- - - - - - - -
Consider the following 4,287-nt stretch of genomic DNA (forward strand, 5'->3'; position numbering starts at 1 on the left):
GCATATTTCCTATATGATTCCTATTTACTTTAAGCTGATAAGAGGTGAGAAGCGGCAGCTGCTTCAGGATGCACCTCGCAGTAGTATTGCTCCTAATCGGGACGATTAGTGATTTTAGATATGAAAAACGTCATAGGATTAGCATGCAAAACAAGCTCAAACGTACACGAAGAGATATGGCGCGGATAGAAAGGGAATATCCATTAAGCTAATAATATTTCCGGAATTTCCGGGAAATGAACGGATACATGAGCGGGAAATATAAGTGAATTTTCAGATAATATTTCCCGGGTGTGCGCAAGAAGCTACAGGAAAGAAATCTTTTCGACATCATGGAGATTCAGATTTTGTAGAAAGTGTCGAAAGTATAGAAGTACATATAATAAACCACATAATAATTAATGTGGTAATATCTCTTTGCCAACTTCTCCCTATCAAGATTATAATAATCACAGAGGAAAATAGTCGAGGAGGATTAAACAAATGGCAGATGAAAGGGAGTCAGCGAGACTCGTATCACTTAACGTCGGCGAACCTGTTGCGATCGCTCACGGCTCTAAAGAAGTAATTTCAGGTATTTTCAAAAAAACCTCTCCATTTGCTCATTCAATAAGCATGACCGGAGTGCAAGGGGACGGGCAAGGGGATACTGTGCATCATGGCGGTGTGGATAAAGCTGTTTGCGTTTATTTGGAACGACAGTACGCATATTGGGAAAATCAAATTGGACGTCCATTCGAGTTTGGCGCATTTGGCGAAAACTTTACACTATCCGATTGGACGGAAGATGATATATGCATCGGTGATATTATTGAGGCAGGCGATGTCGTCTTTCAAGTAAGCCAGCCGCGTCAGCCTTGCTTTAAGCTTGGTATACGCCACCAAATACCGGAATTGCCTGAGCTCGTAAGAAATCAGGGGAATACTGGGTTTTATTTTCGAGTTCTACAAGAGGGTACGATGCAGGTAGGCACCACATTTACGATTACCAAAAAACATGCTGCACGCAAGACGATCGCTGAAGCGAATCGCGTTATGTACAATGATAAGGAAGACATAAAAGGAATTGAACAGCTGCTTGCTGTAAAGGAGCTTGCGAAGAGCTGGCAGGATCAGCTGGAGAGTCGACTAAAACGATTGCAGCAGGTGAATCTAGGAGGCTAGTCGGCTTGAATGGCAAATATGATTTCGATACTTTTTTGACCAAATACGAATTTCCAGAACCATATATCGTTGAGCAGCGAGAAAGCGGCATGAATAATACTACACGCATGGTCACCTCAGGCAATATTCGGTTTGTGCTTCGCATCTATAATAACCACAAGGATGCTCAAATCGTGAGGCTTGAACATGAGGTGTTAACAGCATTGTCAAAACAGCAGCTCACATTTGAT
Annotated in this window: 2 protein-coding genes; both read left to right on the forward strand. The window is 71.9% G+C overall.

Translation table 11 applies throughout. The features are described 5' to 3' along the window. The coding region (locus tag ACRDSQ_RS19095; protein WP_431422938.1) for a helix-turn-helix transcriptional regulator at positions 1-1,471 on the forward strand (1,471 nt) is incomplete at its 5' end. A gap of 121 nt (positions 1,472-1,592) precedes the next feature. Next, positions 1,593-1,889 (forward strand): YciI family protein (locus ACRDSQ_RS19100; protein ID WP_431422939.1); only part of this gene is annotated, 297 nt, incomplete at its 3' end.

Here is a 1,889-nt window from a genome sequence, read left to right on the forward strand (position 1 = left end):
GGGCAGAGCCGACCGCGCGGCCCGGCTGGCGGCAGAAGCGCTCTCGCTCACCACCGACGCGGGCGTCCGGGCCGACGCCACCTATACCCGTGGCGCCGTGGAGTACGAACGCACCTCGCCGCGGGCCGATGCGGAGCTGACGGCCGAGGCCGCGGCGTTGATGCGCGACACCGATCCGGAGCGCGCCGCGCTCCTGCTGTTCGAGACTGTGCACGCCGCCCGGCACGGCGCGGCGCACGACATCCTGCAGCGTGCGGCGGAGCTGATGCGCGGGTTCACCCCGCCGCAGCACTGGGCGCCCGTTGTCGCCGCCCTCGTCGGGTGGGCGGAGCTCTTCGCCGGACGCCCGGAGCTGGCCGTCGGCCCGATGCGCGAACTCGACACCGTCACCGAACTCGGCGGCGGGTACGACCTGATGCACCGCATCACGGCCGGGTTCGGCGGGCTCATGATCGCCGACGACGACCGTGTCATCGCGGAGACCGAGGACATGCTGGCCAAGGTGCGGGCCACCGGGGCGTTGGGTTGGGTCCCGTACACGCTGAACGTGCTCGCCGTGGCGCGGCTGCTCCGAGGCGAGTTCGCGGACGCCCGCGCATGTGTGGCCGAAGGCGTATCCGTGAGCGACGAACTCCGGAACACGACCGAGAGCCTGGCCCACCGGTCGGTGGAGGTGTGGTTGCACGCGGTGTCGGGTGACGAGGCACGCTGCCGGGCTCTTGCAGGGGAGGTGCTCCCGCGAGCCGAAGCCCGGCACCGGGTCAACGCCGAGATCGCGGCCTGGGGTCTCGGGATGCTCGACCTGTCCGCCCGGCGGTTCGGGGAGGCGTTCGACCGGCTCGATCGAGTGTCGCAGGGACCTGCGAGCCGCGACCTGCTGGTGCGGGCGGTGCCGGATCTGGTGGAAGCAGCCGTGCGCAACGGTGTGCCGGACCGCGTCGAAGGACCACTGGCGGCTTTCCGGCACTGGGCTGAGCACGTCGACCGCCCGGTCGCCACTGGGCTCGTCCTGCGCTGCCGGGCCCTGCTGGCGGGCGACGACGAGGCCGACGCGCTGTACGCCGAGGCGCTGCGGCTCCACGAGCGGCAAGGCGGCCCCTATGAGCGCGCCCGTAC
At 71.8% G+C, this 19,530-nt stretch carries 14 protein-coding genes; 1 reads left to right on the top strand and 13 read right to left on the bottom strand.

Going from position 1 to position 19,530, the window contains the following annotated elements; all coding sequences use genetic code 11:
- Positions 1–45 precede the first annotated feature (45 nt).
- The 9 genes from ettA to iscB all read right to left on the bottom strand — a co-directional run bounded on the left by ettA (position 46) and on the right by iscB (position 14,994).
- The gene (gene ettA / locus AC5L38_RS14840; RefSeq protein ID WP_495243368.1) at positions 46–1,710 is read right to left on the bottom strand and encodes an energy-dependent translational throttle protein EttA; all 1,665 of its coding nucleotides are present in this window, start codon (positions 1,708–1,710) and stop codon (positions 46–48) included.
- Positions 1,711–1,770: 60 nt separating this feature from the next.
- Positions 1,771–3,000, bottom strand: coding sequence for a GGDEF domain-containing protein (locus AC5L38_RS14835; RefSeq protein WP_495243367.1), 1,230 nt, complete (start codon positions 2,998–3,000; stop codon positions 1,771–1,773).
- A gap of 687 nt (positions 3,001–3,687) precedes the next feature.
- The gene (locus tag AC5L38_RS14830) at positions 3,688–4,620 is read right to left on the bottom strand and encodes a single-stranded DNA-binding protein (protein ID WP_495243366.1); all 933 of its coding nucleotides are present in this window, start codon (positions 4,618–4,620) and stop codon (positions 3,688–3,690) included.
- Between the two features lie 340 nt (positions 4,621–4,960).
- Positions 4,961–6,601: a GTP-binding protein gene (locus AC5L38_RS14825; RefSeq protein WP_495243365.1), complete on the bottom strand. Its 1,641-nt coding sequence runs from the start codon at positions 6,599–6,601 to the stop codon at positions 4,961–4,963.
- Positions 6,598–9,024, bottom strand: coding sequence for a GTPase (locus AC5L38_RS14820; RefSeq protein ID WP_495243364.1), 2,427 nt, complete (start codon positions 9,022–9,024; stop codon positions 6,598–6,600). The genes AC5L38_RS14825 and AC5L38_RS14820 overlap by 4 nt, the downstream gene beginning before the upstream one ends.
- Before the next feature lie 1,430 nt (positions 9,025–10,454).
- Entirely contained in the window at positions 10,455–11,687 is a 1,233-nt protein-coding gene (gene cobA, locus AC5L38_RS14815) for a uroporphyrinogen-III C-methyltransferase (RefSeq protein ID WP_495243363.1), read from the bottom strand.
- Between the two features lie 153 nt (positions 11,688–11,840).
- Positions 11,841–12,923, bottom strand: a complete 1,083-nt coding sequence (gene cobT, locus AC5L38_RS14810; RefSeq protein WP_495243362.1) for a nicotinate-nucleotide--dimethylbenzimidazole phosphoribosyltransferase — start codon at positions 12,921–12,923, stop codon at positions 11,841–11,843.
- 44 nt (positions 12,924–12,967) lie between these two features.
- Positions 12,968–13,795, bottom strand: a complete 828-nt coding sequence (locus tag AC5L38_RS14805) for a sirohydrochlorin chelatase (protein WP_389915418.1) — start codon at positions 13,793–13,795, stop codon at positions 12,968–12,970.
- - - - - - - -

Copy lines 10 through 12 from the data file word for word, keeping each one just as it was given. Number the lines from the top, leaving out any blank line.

- The 9 genes from ettA to iscB all read right to left on the bottom strand — a co-directional run bounded on the left by ettA (position 46) and on the right by iscB (position 14,994).
- The gene (gene ettA / locus AC5L38_RS14840; RefSeq protein ID WP_495243368.1) at positions 46–1,710 is read right to left on the bottom strand and encodes an energy-dependent translational throttle protein EttA; all 1,665 of its coding nucleotides are present in this window, start codon (positions 1,708–1,710) and stop codon (positions 46–48) included.
- Positions 1,711–1,770: 60 nt separating this feature from the next.